Junkers Ju 88D

The Ju 88 was an obvious choice when the Luftwaffe began to look for a long range high speed reconnaissance aircraft to replace the Dornier Do 17. Work on a dedicated reconnaissance version began in earnest in 1940. While this D-series was under development a number of A-1 and A-5 bombers were modified to act as reconnaissance aircraft. This involved the removal of the ETC bomb racks and dive brakes and the installation of up to three cameras in the rear bomb bay and a hand operated nose camera in the bombardiers’ position. These Ju 88A-1 (F)s and A-5 (F)s came into service in the early summer of 1940, in time to carry out reconnaissance missions over Britain in advance of the Battle of Britain.

Plans of Junkers Ju 88A or Ju 88D
Plans of
Junkers Ju 88A
or Ju 88D

These interim aircraft were followed by pre-production D-0s and early D-2s later in 1940. Around 1,500 D-series aircraft were produced. They normally carried either Rb 70/30, Rb 50/30 or Rb 20/30 cameras depending on the target to be photographed.


The pre-production D-0 could carry up to three cameras in the rear bomb bay. These were carried behind modified bomb bay doors, reducing the amount of fuel that could be carried by the aircraft. The aircraft entered service in mid-1940.


The D-1 and D-2 entered service out of sequence. The D-1 was based on the improved A-4, which itself entered service after the less advanced A-5. The planned D-1 was thus delayed into 1941, while the D-2 filled the gap.

Junkers Ju 88D-1 from below
Junkers Ju 88D-1 from below

The D-1 carried its cameras in a new location, behind the rear bomb bay. This allowed it to carry the same internal payload as the A-4, including the full range of internal fuel tanks, giving it significantly longer range than the D-0 and D-2.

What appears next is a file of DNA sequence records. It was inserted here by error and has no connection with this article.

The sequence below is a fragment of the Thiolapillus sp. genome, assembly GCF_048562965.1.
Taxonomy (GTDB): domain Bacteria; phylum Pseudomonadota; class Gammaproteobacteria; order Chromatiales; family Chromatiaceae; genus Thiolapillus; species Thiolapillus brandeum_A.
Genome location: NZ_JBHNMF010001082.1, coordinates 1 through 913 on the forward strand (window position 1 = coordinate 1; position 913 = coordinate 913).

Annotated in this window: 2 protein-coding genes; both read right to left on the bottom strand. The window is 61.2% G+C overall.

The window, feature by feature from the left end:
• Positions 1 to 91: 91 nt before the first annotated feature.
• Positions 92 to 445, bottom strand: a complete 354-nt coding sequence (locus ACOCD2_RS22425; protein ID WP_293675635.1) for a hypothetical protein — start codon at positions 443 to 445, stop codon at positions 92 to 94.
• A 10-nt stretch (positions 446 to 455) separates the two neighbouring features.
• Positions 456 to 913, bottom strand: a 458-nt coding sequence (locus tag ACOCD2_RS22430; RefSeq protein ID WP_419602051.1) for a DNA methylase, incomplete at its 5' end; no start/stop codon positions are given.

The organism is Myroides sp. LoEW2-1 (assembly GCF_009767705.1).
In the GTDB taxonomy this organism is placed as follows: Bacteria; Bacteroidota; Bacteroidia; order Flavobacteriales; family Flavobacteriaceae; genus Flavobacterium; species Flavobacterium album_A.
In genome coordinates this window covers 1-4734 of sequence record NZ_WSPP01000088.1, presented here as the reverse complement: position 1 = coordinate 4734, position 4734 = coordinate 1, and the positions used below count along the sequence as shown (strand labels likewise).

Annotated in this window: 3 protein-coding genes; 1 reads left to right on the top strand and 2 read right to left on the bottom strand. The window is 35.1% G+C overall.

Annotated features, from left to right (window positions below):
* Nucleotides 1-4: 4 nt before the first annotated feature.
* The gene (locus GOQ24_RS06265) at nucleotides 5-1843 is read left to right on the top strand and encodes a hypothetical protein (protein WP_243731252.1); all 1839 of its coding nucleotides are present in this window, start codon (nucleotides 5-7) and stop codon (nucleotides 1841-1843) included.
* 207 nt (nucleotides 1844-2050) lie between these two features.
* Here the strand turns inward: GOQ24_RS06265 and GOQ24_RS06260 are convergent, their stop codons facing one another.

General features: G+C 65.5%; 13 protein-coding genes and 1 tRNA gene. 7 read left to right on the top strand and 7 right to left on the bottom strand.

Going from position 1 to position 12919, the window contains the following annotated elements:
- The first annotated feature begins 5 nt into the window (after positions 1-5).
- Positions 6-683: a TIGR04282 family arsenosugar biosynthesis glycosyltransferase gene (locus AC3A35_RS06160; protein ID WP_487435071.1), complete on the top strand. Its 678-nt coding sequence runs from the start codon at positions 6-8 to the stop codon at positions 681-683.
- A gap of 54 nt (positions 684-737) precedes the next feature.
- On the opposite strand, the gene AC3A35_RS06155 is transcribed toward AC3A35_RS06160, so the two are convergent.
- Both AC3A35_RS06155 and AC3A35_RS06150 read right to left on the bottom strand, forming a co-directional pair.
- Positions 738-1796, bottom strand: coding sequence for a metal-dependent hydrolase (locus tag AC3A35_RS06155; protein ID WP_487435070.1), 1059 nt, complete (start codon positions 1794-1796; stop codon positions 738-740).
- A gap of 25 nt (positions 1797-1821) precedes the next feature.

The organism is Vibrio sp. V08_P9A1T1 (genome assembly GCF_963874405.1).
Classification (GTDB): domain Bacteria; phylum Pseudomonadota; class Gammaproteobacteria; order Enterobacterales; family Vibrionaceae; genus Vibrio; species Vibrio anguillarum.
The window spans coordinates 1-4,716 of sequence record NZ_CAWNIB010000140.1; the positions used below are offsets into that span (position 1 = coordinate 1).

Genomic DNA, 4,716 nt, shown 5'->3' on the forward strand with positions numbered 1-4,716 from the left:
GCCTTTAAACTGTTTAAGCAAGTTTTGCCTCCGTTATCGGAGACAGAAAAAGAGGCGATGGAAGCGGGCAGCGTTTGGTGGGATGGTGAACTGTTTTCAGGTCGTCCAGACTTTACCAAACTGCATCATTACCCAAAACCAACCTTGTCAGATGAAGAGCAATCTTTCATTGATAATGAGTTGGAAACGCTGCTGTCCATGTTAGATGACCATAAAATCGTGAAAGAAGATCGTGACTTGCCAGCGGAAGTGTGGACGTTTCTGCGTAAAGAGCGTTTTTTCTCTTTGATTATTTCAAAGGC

The D-2 was the first production version of the D-series. It carried its cameras in the rear-bomb bay, and was similar to the D-0. It appeared during the summer of 1940.


The D-3 was a tropical version of the D-1. Modifications included the installation of internal engine air intake sand filters and desert survival (normally consisting of extra water and hunting equipment).


The D-4 was a tropical version of the D-2.


The D-5 was similar to the D-1 but was powered by the Jumo 221G or J engines. Production of the D-1 continued in parallel with that of the D-5.

Aircraft of the Luftwaffe 1935-1945, Jean-Denis G.G. Lepage. Combines a good background history of the Luftwaffe with a comprehensive examination of its aircraft, from the biplanes of the mid 1930s to the main wartime aircraft and on to the seemingly unending range of experimental designs that wasted so much effort towards the end of the war. A useful general guide that provides an impressively wide range of information on almost every element of the Luftwaffe (Read Full Review)
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How to cite this article: Rickard, J (30 June 2007), Junkers Ju 88D, http://www.historyofwar.org/articles/weapons_ju88D.html

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